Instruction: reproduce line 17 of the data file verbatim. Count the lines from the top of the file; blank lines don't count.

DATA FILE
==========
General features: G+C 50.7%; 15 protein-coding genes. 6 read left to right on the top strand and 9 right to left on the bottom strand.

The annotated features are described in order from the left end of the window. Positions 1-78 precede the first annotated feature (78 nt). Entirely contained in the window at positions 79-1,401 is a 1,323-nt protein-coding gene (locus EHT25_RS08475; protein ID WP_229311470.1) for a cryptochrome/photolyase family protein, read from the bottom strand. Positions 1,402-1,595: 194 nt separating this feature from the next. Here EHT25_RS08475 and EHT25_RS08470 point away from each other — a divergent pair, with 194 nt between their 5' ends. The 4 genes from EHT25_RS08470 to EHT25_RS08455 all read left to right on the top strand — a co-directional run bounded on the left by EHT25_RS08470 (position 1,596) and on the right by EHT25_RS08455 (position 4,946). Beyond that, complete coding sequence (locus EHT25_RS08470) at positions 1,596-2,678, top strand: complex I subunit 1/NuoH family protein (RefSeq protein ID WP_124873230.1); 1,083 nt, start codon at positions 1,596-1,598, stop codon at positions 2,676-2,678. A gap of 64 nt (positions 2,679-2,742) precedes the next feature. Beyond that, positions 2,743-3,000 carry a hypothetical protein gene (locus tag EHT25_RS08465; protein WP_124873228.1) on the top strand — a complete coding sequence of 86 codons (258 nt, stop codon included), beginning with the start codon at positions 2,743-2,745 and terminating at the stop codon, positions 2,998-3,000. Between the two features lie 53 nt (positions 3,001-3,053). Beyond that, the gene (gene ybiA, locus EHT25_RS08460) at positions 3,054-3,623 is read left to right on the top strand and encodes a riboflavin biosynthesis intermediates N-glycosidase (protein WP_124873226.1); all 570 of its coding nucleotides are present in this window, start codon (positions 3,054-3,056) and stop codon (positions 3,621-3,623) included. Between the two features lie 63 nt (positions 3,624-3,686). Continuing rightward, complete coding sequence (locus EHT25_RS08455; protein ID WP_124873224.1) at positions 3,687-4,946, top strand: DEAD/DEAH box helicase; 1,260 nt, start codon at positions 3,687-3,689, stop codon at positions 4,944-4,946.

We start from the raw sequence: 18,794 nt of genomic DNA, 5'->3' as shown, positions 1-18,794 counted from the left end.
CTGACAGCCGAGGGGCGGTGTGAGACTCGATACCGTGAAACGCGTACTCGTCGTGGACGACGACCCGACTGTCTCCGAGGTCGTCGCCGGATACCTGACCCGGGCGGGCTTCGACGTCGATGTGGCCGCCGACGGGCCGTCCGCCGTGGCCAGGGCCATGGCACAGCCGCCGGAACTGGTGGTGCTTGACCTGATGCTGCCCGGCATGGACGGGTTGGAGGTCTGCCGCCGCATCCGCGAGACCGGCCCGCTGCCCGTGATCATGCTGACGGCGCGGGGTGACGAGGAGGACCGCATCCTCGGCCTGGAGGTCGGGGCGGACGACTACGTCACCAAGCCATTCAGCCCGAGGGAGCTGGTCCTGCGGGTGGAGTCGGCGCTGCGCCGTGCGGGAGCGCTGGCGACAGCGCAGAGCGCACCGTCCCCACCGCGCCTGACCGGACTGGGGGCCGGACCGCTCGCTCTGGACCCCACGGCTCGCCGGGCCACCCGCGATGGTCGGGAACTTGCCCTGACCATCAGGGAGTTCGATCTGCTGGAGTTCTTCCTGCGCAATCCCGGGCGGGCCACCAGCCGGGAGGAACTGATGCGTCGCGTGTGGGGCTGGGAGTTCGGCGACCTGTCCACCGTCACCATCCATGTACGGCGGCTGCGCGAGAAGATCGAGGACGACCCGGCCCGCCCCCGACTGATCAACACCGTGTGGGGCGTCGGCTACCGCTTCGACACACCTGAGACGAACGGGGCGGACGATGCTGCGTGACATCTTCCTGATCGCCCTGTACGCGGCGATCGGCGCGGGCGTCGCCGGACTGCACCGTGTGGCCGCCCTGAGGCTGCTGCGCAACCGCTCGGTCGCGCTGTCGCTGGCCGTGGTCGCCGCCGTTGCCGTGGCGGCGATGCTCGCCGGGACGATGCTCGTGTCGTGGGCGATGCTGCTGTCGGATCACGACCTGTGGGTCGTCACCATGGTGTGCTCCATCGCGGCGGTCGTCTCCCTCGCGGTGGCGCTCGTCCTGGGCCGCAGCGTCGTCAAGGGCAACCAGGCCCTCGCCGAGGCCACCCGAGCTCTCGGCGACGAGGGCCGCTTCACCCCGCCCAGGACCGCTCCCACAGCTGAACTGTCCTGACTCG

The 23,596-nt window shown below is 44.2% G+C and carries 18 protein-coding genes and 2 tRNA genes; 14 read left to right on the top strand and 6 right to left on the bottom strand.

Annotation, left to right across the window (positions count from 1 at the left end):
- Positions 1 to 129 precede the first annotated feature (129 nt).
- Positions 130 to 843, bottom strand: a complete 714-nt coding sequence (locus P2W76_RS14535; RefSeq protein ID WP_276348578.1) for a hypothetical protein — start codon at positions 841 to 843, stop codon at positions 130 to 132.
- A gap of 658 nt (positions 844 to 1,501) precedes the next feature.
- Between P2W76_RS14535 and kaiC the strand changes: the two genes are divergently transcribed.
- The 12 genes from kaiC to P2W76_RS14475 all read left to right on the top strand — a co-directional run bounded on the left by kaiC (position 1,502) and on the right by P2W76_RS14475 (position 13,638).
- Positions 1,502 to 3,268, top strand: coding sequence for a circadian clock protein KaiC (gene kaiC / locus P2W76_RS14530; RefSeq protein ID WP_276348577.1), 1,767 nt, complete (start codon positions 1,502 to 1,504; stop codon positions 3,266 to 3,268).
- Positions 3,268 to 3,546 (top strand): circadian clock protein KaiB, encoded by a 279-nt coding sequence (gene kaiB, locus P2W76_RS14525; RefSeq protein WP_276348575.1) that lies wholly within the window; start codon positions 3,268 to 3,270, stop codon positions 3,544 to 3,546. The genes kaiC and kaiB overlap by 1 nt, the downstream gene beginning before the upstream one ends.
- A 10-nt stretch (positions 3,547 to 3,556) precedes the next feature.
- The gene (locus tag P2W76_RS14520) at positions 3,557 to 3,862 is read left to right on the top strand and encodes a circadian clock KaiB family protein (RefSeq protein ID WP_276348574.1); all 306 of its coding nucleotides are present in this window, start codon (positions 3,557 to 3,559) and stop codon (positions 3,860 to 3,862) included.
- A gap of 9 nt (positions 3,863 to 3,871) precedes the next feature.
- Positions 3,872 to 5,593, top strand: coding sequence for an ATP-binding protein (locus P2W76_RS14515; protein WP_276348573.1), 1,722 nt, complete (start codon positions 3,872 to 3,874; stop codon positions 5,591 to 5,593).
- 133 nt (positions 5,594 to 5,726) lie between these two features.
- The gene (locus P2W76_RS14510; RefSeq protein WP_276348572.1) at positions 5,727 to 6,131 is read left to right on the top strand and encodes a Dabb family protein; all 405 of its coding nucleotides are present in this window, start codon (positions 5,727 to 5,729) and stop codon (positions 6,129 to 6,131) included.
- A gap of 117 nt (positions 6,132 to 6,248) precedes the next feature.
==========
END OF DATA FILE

- Positions 3,872 to 5,593, top strand: coding sequence for an ATP-binding protein (locus P2W76_RS14515; protein WP_276348573.1), 1,722 nt, complete (start codon positions 3,872 to 3,874; stop codon positions 5,591 to 5,593).